Rob's analysis with respect to anti-Semitism focuses considerably on the need to read Salaita's words "in context", agreeing "that reading these [tweets] alone, and out of context, did give me some cause for concern." He is joined in this refrain by, among others, Scott Lemieux ("[W]e should not read the tweet in isolation but in the context of his other writings.") and Dan Filler (Salaita's tweets "must be read in context, rather than individually, if one wants to claim any insights into what he is thinking...."). I am pro-context. I agree with these statements. Though perhaps in context I do not, because I do not have a clear sense about what the speakers mean by the word "context."

Typically, when folks say Salaita needs to be read in "context", they have been contending we must read all (or a representative sample) of Salaita's tweets, not just those that seem to be him in a worst light. At a superficial level this could be read as the anti-discrimination version of the proverbial plagiarist who seeks to defend himself "by showing how much of his work he did not pirate." But I take the exponents of this argument to actually be saying that the meaning of Salaita's tweets should be inferred by reference to his other statements (especially those which immediately surround the offending ones), which cast light upon how best to interpret other such utterances. For example, seeing that Salaita has found certain Jews praiseworthy, has condemned anti-Semitism (albeit in broad strokes, and without any acknowledgment that Jews might have a privileged or even particularly useful understanding of what anti-Semitism entails), and has stated that he views "anti-Semitism" (as he understands it, rather than as Jews do) to be a very grave wrong indeed, should color our read of his tweet contending that "anti-Semitism" (in quotes) has become honorable.

This argument is correct, as far as it goes. All of those facts should be taken into account. I agree that they do imply that Salaita is talking about "false" or "erroneous" charges of anti-Semitism; specifically, his belief that the typical or paradigm case where something is called "anti-Semitic" (at least by a Zionist) is false or erroneous. And I agree that Salaita probably views whatever narrow instances of anti-Semitism he concedes to be "true" charges to be grave sins (though in terms of specifics we basically have ... Macklemore). Yet even with all of that "context", it hardly compels the conclusion that Salaita's statement is unproblematic and that any read of it which views it as anti-Semitic is nonsense. Everyone at least proclaims opposition to various -isms; the existence of such statements is at this stage such a platitude that it scarcely seems relevant, much less dispositive, regarding any analysis into whether a given set of statements implicates a particular -ism. And even taken on pro-Salaita terms, the formulation he used -- which functionally accuses the overwhelmingly majority of Jews of being such pathological liars with respect to their purported oppression that people should be honored if we claim to feel threatened by them -- is problematic in its own right and is utterly toxic to the possibility that any Jew (outside the narrow band that Salaita deems acceptable) who wants to have a serious discussion about the nature of contemporary anti-Semitism will get a fair hearing.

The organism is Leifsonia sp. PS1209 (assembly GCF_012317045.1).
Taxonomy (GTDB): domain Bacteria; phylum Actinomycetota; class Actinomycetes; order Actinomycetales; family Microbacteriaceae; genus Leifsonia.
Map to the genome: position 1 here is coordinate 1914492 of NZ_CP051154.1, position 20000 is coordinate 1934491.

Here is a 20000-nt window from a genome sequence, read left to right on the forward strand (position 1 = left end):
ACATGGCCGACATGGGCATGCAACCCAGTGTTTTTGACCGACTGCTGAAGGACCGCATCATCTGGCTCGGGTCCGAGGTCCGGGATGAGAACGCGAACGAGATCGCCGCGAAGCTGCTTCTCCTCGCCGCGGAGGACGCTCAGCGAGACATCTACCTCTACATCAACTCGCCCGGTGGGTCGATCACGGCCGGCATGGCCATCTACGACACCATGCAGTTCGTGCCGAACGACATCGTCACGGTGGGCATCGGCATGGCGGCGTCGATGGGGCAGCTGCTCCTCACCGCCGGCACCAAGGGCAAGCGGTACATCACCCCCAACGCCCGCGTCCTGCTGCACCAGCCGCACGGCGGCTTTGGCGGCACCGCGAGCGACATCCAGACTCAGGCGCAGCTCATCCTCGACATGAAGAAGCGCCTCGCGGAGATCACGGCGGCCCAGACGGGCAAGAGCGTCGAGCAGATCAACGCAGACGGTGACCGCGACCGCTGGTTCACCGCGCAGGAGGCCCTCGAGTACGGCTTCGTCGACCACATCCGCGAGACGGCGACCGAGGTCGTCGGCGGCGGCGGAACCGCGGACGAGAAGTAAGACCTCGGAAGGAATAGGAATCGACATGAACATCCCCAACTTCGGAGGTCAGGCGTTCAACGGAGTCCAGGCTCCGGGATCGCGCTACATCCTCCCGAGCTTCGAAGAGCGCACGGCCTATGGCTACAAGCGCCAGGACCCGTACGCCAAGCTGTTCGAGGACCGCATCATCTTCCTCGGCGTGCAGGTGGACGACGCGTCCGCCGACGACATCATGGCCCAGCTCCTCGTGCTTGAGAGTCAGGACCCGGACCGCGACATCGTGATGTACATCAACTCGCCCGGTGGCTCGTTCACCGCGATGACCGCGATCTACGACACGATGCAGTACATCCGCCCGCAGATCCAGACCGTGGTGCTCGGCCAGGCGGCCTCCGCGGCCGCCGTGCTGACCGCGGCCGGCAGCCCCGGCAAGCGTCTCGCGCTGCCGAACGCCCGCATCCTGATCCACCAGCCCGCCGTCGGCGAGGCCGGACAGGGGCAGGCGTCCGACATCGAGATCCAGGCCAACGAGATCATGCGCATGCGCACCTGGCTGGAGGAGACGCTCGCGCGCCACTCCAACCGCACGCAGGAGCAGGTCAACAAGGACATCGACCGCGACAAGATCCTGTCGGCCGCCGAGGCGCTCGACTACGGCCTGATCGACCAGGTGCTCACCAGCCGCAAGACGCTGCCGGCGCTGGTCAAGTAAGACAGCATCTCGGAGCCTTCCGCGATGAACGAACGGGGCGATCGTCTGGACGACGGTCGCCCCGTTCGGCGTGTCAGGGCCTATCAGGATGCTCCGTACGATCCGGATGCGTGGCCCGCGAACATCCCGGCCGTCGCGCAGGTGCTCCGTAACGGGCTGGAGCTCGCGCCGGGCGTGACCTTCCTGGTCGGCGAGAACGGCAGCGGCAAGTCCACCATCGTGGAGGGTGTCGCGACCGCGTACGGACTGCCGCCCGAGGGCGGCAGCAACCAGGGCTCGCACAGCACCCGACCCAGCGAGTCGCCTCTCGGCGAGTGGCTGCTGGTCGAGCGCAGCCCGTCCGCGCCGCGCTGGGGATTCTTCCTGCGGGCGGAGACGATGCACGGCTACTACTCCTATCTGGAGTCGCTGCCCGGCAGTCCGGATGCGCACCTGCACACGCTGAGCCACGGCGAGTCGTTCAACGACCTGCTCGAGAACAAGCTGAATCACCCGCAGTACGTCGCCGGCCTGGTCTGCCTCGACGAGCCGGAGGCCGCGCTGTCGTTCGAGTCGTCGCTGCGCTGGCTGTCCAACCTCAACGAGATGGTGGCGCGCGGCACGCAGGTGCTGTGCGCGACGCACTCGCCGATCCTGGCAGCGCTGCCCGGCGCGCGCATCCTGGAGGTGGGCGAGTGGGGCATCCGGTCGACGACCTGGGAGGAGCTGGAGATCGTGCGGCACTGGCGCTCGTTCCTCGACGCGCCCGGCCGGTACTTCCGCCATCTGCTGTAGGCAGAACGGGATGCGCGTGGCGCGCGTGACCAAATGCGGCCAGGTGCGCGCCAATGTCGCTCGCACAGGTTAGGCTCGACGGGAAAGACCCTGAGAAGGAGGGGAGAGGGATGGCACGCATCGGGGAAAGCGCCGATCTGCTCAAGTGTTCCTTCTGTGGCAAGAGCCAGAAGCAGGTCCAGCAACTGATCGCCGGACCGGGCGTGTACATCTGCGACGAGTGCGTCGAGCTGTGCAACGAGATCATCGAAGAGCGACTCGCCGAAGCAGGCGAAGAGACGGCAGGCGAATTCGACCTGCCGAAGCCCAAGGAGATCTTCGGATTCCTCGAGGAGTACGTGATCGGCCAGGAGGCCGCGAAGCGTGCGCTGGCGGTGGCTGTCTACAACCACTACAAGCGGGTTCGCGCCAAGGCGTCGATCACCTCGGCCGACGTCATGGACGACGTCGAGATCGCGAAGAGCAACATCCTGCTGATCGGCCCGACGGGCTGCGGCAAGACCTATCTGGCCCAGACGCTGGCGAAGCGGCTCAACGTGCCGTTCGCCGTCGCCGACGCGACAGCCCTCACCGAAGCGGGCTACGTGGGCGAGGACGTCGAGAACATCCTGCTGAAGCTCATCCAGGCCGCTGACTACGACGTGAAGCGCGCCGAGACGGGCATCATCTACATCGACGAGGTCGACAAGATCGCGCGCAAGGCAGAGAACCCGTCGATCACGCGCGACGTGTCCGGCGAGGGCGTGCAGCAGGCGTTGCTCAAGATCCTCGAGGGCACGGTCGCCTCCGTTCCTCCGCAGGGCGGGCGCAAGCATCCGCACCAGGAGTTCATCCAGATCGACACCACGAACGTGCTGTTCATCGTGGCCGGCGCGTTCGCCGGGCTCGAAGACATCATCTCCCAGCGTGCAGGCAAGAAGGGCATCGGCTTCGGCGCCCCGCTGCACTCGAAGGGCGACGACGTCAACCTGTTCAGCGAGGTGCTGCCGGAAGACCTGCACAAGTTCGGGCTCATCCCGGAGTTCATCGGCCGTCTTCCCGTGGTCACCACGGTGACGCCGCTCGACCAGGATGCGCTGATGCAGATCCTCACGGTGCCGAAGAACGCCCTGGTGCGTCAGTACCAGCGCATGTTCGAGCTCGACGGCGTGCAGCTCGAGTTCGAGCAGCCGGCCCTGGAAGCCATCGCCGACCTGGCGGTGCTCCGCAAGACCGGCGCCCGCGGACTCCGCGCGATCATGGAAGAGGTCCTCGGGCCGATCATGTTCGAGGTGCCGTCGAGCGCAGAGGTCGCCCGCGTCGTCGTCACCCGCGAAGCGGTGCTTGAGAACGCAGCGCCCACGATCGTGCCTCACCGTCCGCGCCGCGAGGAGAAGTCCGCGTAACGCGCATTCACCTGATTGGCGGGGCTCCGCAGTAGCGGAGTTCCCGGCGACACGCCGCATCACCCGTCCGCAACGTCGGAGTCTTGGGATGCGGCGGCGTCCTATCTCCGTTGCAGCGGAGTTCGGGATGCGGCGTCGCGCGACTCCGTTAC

For this, too, is context. Part of the context of Salaita's tweet is a context in which "as usual, Jews are lying/suppressing free inquiry/insane" is considered a valid response to literally any rendition of anti-Jewish hate or violence, anywhere, in any circumstances. What the argument misses, in other words, is that context is not limited to that which Salaita himself creates. Being aware of the salience of the context I mentioned but consciously choosing to ignore it (if not actively trade on it) is a valid consideration in appraising whether something is hateful or not. Indeed, since I don't think the fundamental inquiry here is whether Salaita has a bad heart; I would suggest that it is actually irrelevant whether Salaita was aware of that context (though in this case I think there is little doubt that Salaita is aware of, and agrees with, the prominent trope that Jews routinely make false accusations of anti-Semitism to "silence" all criticism of Israel).